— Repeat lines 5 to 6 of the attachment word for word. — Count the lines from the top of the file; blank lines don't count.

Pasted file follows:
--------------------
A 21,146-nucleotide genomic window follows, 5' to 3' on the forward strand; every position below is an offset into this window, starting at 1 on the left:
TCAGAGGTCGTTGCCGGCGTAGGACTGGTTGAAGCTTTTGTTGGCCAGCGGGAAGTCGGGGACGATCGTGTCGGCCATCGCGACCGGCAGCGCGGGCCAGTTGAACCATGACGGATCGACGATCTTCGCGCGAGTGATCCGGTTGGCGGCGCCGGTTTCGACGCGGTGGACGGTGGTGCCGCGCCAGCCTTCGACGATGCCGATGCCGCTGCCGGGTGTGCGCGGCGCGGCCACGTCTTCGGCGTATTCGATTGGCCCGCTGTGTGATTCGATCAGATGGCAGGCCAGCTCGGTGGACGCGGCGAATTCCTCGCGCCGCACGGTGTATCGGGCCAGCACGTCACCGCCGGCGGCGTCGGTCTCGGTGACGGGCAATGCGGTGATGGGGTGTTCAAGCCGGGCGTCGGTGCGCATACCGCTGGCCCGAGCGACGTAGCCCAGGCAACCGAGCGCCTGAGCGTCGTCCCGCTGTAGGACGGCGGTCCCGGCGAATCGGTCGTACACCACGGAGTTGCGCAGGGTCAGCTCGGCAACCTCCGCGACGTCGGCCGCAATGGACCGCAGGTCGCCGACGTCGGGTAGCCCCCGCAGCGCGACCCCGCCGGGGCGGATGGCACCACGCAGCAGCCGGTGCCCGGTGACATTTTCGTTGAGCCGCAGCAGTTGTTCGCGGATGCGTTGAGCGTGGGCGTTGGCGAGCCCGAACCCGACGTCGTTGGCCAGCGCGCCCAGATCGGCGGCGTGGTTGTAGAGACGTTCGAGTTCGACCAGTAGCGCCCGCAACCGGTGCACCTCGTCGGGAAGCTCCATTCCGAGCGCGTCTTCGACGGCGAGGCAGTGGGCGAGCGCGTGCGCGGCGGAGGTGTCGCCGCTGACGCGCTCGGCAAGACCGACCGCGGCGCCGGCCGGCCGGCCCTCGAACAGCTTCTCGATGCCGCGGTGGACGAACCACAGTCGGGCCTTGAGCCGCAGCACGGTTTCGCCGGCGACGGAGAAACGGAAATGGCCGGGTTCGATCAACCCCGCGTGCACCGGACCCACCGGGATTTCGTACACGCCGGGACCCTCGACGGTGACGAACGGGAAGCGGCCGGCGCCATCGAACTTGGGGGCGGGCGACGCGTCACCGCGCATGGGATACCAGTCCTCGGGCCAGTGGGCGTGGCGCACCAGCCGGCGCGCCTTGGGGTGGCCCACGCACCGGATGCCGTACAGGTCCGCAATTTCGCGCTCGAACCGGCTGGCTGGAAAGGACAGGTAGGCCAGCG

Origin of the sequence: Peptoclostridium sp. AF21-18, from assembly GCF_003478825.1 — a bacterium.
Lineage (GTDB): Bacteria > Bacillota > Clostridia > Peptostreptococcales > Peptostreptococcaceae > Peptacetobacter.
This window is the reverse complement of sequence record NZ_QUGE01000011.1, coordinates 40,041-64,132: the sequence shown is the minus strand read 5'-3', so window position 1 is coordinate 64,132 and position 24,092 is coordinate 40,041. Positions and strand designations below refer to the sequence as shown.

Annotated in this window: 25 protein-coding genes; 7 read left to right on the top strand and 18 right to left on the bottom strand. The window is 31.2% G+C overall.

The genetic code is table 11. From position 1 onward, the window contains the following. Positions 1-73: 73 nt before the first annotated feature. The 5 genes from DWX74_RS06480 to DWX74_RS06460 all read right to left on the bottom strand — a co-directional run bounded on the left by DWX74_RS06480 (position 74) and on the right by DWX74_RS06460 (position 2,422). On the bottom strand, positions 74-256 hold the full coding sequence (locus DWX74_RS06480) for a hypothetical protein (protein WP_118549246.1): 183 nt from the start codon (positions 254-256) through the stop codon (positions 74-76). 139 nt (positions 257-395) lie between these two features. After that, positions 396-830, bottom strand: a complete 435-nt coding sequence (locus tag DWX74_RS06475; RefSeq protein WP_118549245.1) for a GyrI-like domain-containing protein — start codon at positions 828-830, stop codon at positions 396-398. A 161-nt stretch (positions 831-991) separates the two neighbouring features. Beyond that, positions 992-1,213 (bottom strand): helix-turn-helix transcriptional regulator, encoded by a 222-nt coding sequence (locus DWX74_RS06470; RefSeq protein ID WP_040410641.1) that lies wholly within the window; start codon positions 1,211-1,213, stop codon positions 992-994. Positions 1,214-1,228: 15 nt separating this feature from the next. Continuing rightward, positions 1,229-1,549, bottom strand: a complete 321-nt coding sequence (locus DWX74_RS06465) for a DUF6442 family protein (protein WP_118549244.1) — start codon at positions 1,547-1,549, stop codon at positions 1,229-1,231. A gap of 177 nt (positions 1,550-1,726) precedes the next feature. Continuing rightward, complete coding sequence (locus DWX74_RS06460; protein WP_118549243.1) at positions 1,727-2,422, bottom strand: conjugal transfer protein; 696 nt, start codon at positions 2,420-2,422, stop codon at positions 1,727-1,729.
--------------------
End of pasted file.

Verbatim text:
This window is the reverse complement of sequence record NZ_QUGE01000011.1, coordinates 40,041-64,132: the sequence shown is the minus strand read 5'-3', so window position 1 is coordinate 64,132 and position 24,092 is coordinate 40,041. Positions and strand designations below refer to the sequence as shown.

Annotated in this window: 25 protein-coding genes; 7 read left to right on the top strand and 18 right to left on the bottom strand. The window is 31.2% G+C overall.